My Husband the Rooster

My Husband the Rooster A rooster costume probably for Rostand's Chantecler

My Husband the Rooster A rooster costume probably for Rostand’s Chantecler

It is the Chinese New Year—the Year of the Rooster—and, of course I wanted to do something appropriate to celebrate. Fortean rooster stories are not easy to find. Poultry-geists are, alas, even rarer than the phantom sheep and goats of 2014. I suppose I could have stretched a point and recapped the oft-told story of Sir Francis Bacon and his frozen chicken, but, as I say, it is well-known to the point of cliche and anyway it was probably a capon or a hen.

I also skipped the stories of basilisks, decapitated roosters who refused to die, and the many painful stories of toddlers playing in farmyards spurred to death by territorial poultry.

What I present to you today is a story of a love that endured beyond the grave, of a devotion that transcended time, space, and species. I give you the cock-tale of “My husband the rooster.”

The story first appeared in U.S. newspapers about 1902. The article below was repeated verbatim in scores of newspapers until about 1905.

LEFT HER MONEY TO A ROOSTER

Woman Thought Her Dead Husband’s Soul Had Entered the Fowl’s Body

London, May. 24. A wealthy woman, named Silva, recently died at Lisbon and left her entire property to a “Rooster.” She was a fervid Spiritualist, a believer in the transmigration of souls, and imagined that the soul of her dead husband had entered the “rooster.” She caused a special fowl house to be built, and ordered her servants to pay extra attention to their “master’s” wants.

The disgust of her relatives over the will caused the story to become public, and a law suit might have followed had not one of the heirs adopted the simple expedient of having the wealthy “rooster” killed, thus becoming, himself, the next of kin. Philadelphia [PA] Inquirer 25 May 1902: p. 1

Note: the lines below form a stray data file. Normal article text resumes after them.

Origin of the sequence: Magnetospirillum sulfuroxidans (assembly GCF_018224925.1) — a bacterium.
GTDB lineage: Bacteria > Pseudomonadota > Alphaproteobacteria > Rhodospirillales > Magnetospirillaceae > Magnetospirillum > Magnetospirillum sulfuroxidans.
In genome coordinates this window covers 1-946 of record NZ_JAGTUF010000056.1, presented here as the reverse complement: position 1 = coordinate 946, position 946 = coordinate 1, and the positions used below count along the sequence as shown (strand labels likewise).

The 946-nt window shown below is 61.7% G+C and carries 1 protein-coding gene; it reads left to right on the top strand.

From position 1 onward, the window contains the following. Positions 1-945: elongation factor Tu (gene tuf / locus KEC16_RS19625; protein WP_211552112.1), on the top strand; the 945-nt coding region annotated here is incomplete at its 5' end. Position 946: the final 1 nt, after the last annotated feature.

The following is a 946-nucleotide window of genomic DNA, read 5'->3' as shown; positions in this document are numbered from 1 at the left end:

Here is a elaborated version, which plays up the Freudian aspects of the relationship.

Her Husband’s Spirit

The Strange Story of a Will

The Donna Silva was a wealthy widow of Lisbon, much given over to the study of spiritualism and things occult. It happened that one day she came across a book dealing with the transmigration of souls. The subject impressed her deeply, and she pondered long over the book, endeavoring to decide in what creature she would prefer her spirit to make its abode.

Then she thought of her husband. He had been dead three years. She wondered where his soul had migrated. Perhaps it was in the little mouse that had startled her so the other day. She hoped it was not. However, in whatever creature it might be, whether bird, or even reptile, the Donna Silva felt it should be her mission in life to find out.

Fortune favored her in her quest. One day while driving in the country she heard a cock crowing. Strangely, the note sounded quite familiar. It reminded her of her late husband. And then she knew that it was he, calling for her to come to him. So the donna went and soon found herself face to face with a handsome rooster, which, perched on a hay rick, made melody for miles around.

At the time she scarcely could repress her feelings. Only the inborn timidity of the rooster prevented her doing so.

Without waiting to inform the owner of the identity of the bird that ruled his roost, the Donna Silva bought the rooster and quickly drove home with it, seated, much scared, beside her. As she watched him strutting among her poultry she felt more satisfied than ever that her husband’s spirit lay behind his gay plumage. And the way all the hens in the roost stood around in adoring groups was typical of Pedro. She remembered how every one used to admire him—his dancing, his gallant bearing and courtly manners. There was not the slightest doubt that the bird possessed his spirit.